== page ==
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Editorial: Want to bring Christ to the world? Look to his mother
The only thing surprising about Hallmark’s decision to approve the airing of four ads on its network featuring same-sex weddings was that it took them so long to do it. We’re not referring to the quick back-and-forth that the network did as it pulled the ads and then, in a matter of hours, reinstated them. Rather, that Hallmark was one of the hangers-on — a last bastion of traditional family values amid increasingly secularized media.
No more. Not only did the network announce that it would run the ads, it released a statement saying it would be “working with GLAAD to better represent the LGBTQ community across our portfolio of brands.”
And why not? We are in a culture in which even the cartoon “Arthur” has prominently featured a same-sex wedding, in which reality TV shows proudly serve up contestants from all along the “gender spectrum,” and in which the mainstream streaming platform Netflix brazenly put forth a “gay Jesus.”
The values that once, not all that long ago, were commonly espoused by society now are shunned as antiquated and bigoted. This isn’t anything new. But, as the Hallmark kerfuffle reminds us, it’s not going to get any better with time. As we enter a new year and a new decade, those who remain committed to those values know we have a rough road ahead.
What are Catholics to do, then, when faced with a culture that is so divorced from the moral principles outlined by our faith, and that has, as St. Louis de Montfort puts it, so completely embraced the “spirit of the world”? A common response is to boycott: no more Netflix, no more Starbucks, no more Hallmark, no more “fill in the blank.” This is a perfectly reasonable response, for it is money that talks, and we are responsible for how we spend what we have earned. But in today’s culture, boycotting likely isn’t a realistic long-term solution, nor does it really get to the heart of the problem: that we are a culture devoid of Christ.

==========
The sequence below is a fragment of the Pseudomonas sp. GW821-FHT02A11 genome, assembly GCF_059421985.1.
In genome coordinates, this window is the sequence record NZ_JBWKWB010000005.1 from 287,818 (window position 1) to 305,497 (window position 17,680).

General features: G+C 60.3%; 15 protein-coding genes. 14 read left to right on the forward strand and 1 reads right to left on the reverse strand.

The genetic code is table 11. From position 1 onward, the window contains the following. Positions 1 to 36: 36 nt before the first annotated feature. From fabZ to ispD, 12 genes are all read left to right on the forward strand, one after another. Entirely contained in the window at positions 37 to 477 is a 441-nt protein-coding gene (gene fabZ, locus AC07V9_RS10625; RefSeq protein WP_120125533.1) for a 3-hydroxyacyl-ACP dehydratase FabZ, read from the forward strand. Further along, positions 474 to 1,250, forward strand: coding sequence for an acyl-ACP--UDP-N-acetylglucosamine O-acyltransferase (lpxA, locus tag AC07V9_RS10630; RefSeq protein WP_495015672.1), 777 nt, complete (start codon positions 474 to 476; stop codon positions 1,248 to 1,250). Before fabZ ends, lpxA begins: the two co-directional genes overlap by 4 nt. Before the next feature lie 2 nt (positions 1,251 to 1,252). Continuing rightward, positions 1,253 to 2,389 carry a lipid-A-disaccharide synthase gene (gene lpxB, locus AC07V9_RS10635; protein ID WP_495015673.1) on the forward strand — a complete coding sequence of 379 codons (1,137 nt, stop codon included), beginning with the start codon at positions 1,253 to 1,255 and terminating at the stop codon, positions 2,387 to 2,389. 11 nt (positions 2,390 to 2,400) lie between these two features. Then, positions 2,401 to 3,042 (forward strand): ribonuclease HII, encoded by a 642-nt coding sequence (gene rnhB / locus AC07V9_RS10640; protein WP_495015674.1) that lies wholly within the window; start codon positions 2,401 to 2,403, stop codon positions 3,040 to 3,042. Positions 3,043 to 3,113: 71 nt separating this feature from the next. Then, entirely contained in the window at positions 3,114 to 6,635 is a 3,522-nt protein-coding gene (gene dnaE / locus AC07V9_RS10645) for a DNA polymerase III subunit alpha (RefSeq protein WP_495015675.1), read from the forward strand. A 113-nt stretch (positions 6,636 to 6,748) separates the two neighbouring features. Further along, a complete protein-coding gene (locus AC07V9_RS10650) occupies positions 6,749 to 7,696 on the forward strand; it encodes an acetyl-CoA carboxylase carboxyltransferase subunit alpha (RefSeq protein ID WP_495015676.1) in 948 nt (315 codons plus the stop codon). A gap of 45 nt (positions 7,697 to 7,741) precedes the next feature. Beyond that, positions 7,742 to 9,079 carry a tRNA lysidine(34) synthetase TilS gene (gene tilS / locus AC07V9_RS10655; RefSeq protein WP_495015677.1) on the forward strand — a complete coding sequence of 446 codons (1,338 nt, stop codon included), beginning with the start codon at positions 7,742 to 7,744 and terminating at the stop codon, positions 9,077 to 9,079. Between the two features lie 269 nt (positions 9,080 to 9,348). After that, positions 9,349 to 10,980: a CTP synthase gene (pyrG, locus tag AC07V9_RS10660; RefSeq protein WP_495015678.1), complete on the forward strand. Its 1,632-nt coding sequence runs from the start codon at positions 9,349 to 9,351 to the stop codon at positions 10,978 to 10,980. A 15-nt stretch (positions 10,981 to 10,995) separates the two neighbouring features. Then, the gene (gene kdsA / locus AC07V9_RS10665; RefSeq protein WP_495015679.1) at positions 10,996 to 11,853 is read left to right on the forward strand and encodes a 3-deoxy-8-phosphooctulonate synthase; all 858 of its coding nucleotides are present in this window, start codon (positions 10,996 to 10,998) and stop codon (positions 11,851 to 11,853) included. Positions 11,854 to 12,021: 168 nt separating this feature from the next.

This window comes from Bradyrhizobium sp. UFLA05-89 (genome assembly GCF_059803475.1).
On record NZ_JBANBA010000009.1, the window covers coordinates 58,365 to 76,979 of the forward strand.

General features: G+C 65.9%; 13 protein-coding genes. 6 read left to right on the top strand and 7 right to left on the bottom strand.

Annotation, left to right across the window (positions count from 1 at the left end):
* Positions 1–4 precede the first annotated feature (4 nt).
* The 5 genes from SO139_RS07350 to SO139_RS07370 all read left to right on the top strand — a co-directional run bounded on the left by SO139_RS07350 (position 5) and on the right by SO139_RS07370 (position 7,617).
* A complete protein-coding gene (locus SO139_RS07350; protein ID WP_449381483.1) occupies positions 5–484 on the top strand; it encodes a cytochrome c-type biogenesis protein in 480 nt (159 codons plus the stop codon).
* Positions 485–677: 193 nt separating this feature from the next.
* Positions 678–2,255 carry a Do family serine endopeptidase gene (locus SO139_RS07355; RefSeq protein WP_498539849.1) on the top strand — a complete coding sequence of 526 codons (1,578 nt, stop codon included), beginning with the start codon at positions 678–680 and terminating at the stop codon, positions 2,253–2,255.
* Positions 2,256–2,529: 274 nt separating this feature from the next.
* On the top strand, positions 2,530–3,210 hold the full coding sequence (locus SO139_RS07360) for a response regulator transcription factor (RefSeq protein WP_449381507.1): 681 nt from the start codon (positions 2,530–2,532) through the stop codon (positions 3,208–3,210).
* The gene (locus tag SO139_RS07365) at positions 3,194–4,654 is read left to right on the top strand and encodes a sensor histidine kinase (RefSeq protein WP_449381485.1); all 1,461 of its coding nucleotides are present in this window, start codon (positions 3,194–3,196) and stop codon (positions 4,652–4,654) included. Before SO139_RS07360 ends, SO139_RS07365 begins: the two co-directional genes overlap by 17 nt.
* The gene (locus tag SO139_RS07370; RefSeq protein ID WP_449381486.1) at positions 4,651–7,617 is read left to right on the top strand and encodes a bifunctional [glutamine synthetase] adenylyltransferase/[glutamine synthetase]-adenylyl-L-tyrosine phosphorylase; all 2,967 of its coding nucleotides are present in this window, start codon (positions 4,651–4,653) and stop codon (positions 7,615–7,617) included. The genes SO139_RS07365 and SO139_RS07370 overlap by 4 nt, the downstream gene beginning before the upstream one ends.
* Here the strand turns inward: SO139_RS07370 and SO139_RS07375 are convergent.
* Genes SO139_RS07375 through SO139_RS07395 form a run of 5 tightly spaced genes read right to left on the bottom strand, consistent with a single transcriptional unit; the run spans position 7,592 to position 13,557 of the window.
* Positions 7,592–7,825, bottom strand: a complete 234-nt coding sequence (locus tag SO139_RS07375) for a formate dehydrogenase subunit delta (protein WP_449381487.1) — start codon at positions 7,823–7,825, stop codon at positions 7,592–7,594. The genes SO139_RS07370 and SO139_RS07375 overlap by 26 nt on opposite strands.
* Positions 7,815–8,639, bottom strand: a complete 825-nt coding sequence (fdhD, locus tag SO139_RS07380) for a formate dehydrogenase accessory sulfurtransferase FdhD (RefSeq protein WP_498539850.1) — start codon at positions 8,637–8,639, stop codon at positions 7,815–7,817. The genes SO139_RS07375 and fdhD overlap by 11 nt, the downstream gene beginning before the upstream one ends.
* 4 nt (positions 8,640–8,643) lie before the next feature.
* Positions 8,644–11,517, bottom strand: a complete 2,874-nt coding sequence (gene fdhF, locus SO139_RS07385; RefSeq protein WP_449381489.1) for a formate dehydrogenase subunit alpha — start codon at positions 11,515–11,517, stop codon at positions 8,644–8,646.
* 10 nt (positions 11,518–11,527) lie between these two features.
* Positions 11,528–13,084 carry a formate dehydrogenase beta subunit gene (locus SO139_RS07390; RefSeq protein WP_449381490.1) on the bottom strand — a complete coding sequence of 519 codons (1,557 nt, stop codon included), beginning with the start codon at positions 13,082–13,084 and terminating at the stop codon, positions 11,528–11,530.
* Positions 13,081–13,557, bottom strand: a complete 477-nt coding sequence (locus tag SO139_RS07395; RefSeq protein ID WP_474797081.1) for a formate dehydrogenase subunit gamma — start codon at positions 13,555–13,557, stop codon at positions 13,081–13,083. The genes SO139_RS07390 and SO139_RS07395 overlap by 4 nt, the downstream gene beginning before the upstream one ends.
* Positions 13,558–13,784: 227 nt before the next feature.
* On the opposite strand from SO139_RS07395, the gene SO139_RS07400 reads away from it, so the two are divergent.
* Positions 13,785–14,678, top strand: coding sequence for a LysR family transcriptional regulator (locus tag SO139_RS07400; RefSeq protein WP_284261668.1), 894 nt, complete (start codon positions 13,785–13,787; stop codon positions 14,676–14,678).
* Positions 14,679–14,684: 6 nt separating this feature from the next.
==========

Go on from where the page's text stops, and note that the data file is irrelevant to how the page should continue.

At issue, then, is how to bring Christ back to the world — a point of reflection apropos for the Christmas season. For it is at Christmas that we recall how Jesus was born into the world in the most humble of circumstances by the most humble of women: the handmaid of the Lord who sought only to do the will of God. For this acquiescence, we now venerate Jesus’ mother — our mother — as queen of heaven and earth. And we are reminded that it is she, the one who brought Christ to the world 2,000 years ago, who is waiting day in and day out to bring the world back to Christ.
In September 1953, on the occasion of the centenary of the definition of the dogma of Mary’s Immaculate Conception, Pope Pius XII wrote the encyclical Fulgens Corona, in which he reflected on how the proclamation of the dogma had “stirred up and increased” devotion to Mary, which “naturally led to a great improvement in Christian morality” (No. 2). Hoping for similar results, Pius XII proclaimed a Marian Year from December 1953 to December 1954, during which he implored all people of faith to seek the Blessed Mother’s intercession so that the way of life of each person “may be daily made more conformable to the Christian Commandments” (No. 35).
Thirty-three years later, in January 1987, Pope St. John Paul II proclaimed another year dedicated to the Blessed Virgin Mary as a way of preparing for a third millennium of Christianity. Shortly thereafter, he published the encyclical Redemptoris Mater, in which he reflected on Mary’s role at the center of the pilgrim Church. “The Virgin Mother is constantly present on this journey of faith of the People of God towards the light,” Pope John Paul II wrote.
Thirty-three years later, we find ourselves well into the third millennium and at the start of a new decade. The faithful are drowning in a culture hostile to Christian values and beliefs. The Church has been ripped apart through scandal and division. Our world has lost Christ and lost its way. What if the Church, once again, fled to Mary’s protection, implored her help and sought her intercession? What if Pope Francis, devoted to the Blessed Mother as he is, were to declare another Marian year for the good of our Church, our nation and our world?
Our Sunday Visitor Editorial Board: Gretchen R. Crowe, Scott P. Richert, Scott Warden, York Young